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The charges announced Monday in the special counsel investigation into Russian meddling in the U.S. election signal an aggressive probe — a double-barreled punch that veteran prosecutors say is just the beginning, CBS News’ chief legal correspondent Jan Crawford reports.

Taken together, lawyers say the indictment of Paul Manafort and Rick Gates, and the plea deal with George Papadopoulos, have a common purpose beyond the underlying crimes: to shake some trees and get witnesses to cooperate with the broader investigation.

Papadopoulos met with government lawyers and started cooperating after his arrest in July. Manafort and Gates, so far, have not. 

But now, the threat of prosecution and jail time — or even additional charges against them — could cause them to flip if they have information that special counsel Robert Mueller would be interested in.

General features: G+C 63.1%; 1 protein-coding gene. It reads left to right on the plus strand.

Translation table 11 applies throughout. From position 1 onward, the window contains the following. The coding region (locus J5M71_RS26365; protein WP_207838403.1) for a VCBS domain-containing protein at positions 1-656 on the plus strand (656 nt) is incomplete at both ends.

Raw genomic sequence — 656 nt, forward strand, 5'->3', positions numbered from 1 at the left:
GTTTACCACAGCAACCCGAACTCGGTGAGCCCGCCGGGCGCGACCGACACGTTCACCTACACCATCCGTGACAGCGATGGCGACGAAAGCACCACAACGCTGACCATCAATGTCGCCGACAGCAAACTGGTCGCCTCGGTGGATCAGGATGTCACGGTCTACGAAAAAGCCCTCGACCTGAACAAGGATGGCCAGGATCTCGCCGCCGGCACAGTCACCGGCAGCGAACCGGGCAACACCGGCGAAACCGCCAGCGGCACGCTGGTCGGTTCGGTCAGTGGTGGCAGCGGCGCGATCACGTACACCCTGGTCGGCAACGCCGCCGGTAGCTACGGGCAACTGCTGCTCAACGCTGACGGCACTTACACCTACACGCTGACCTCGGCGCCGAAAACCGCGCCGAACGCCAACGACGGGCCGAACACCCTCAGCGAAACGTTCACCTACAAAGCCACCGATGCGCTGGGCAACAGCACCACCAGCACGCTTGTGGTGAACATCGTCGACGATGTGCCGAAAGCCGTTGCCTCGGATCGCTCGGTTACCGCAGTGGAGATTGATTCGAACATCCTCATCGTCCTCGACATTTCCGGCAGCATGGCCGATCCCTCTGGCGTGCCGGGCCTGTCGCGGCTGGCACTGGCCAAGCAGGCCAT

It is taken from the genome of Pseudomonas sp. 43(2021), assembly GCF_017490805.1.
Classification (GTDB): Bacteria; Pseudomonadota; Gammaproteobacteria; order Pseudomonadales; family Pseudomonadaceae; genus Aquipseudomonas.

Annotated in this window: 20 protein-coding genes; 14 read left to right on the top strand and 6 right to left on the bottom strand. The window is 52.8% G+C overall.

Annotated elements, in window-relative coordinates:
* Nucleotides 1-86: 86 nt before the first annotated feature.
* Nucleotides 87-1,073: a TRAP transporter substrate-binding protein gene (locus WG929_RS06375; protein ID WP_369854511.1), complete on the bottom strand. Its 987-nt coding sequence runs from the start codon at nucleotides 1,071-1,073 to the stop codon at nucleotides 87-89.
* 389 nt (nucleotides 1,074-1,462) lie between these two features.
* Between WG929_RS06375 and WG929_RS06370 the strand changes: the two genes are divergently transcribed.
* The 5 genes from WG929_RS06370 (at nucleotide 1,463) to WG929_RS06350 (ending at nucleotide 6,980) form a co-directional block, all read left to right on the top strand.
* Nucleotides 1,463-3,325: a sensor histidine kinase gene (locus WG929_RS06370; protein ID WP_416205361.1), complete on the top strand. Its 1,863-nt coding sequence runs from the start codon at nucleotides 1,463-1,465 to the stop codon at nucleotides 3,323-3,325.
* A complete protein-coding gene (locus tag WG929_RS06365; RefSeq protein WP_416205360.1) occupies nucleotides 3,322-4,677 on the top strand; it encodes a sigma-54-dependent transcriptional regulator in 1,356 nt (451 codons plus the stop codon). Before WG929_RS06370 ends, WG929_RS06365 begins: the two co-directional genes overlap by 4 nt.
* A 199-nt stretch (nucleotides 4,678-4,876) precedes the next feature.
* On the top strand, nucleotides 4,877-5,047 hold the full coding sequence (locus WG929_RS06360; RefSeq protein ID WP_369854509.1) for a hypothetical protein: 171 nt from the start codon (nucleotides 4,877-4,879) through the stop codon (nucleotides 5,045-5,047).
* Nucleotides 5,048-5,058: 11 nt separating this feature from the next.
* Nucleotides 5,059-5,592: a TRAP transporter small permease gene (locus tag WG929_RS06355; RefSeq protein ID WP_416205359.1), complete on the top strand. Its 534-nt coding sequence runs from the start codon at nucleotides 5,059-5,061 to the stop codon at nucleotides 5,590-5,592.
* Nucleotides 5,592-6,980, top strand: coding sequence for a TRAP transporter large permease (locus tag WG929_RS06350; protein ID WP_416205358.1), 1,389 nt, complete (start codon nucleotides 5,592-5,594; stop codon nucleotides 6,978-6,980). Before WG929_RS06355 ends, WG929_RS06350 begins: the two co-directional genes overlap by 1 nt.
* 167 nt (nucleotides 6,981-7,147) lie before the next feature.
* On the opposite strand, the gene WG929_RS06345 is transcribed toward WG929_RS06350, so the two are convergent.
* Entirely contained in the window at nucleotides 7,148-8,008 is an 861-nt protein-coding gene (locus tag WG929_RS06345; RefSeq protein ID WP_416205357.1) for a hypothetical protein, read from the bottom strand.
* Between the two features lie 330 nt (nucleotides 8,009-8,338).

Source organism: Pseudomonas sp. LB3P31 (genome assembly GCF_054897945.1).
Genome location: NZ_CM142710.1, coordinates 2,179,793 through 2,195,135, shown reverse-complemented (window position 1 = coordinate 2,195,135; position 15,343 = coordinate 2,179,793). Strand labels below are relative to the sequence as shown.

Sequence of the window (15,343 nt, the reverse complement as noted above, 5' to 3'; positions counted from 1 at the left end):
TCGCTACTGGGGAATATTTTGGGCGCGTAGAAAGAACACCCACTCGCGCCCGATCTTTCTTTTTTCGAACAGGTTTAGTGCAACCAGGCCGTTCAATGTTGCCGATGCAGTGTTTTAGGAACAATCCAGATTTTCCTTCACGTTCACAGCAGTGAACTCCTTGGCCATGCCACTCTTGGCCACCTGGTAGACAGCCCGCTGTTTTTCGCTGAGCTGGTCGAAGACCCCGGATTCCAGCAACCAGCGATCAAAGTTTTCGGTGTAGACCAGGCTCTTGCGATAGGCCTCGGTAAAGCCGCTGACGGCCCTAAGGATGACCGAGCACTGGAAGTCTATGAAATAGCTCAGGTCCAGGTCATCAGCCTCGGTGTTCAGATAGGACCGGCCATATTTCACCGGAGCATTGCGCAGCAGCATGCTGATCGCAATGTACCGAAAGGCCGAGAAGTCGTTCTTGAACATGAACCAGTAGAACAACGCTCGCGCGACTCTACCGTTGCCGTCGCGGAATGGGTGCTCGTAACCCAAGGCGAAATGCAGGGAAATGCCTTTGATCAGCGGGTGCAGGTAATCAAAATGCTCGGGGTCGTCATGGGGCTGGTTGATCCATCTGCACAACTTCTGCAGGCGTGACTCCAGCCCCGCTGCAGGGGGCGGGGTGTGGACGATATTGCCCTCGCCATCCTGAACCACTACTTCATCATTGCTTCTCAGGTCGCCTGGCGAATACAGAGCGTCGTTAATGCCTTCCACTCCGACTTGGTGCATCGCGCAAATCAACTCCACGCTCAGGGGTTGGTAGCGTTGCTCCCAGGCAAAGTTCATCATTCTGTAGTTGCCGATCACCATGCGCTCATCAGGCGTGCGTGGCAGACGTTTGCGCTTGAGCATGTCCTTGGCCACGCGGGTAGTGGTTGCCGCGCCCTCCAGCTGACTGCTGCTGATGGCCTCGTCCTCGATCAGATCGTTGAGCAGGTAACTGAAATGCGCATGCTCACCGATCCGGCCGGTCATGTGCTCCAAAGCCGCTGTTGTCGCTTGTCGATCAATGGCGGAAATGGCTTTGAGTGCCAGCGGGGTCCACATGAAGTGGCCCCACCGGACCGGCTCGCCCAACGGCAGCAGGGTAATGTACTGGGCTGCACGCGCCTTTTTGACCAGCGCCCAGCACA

“Extremely strong, very serious charges, that put a tremendous amount of pressure on Manafort and Gates to plead and cooperate,” former federal prosecutor Peter Zeidenberg told CBS News correspondent Julianna Goldman.  

That’s a common approach in these wide ranging investigations, Crawford reports. They’re not just one big case that’s filed at the very end, but a series of interim cases throughout.

“This investigation has got a head of steam and there will be a lot more shoes to drop,” Zeidenberg said.

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